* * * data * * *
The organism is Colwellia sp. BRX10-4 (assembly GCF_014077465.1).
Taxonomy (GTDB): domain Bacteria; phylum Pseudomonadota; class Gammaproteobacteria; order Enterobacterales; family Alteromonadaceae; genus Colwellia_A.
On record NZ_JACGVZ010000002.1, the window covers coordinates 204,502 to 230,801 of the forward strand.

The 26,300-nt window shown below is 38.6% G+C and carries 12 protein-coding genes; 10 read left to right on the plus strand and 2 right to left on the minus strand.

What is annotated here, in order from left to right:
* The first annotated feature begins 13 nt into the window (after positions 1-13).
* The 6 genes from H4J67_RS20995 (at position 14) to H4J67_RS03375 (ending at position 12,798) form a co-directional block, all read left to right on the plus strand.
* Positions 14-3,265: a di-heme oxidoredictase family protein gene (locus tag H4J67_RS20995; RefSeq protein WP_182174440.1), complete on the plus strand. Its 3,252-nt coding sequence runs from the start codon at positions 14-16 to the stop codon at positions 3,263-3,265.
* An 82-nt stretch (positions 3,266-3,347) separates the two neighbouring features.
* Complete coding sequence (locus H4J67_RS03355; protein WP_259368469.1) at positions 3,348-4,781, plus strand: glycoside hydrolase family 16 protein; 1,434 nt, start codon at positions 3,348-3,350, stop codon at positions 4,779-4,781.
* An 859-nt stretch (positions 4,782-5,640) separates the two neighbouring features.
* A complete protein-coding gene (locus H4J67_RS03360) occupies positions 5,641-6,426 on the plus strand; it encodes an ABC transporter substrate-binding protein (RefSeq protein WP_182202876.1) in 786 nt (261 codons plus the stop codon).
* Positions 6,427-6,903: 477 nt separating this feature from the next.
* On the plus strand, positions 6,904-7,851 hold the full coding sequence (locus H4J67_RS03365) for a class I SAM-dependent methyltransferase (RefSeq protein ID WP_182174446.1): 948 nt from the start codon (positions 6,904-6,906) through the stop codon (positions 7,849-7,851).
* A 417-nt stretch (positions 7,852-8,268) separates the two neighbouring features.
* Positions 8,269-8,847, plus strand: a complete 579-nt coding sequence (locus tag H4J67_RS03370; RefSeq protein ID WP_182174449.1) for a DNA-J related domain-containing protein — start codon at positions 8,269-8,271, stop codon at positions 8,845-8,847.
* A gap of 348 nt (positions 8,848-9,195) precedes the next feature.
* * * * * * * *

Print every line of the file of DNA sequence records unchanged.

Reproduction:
The organism is Colwellia sp. BRX10-4 (assembly GCF_014077465.1).
Taxonomy (GTDB): domain Bacteria; phylum Pseudomonadota; class Gammaproteobacteria; order Enterobacterales; family Alteromonadaceae; genus Colwellia_A.
On record NZ_JACGVZ010000002.1, the window covers coordinates 204,502 to 230,801 of the forward strand.

The 26,300-nt window shown below is 38.6% G+C and carries 12 protein-coding genes; 10 read left to right on the plus strand and 2 right to left on the minus strand.

What is annotated here, in order from left to right:
* The first annotated feature begins 13 nt into the window (after positions 1-13).
* The 6 genes from H4J67_RS20995 (at position 14) to H4J67_RS03375 (ending at position 12,798) form a co-directional block, all read left to right on the plus strand.
* Positions 14-3,265: a di-heme oxidoredictase family protein gene (locus tag H4J67_RS20995; RefSeq protein WP_182174440.1), complete on the plus strand. Its 3,252-nt coding sequence runs from the start codon at positions 14-16 to the stop codon at positions 3,263-3,265.
* An 82-nt stretch (positions 3,266-3,347) separates the two neighbouring features.
* Complete coding sequence (locus H4J67_RS03355; protein WP_259368469.1) at positions 3,348-4,781, plus strand: glycoside hydrolase family 16 protein; 1,434 nt, start codon at positions 3,348-3,350, stop codon at positions 4,779-4,781.
* An 859-nt stretch (positions 4,782-5,640) separates the two neighbouring features.
* A complete protein-coding gene (locus H4J67_RS03360) occupies positions 5,641-6,426 on the plus strand; it encodes an ABC transporter substrate-binding protein (RefSeq protein WP_182202876.1) in 786 nt (261 codons plus the stop codon).
* Positions 6,427-6,903: 477 nt separating this feature from the next.
* On the plus strand, positions 6,904-7,851 hold the full coding sequence (locus H4J67_RS03365) for a class I SAM-dependent methyltransferase (RefSeq protein ID WP_182174446.1): 948 nt from the start codon (positions 6,904-6,906) through the stop codon (positions 7,849-7,851).
* A 417-nt stretch (positions 7,852-8,268) separates the two neighbouring features.
* Positions 8,269-8,847, plus strand: a complete 579-nt coding sequence (locus tag H4J67_RS03370; RefSeq protein ID WP_182174449.1) for a DNA-J related domain-containing protein — start codon at positions 8,269-8,271, stop codon at positions 8,845-8,847.
* A gap of 348 nt (positions 8,848-9,195) precedes the next feature.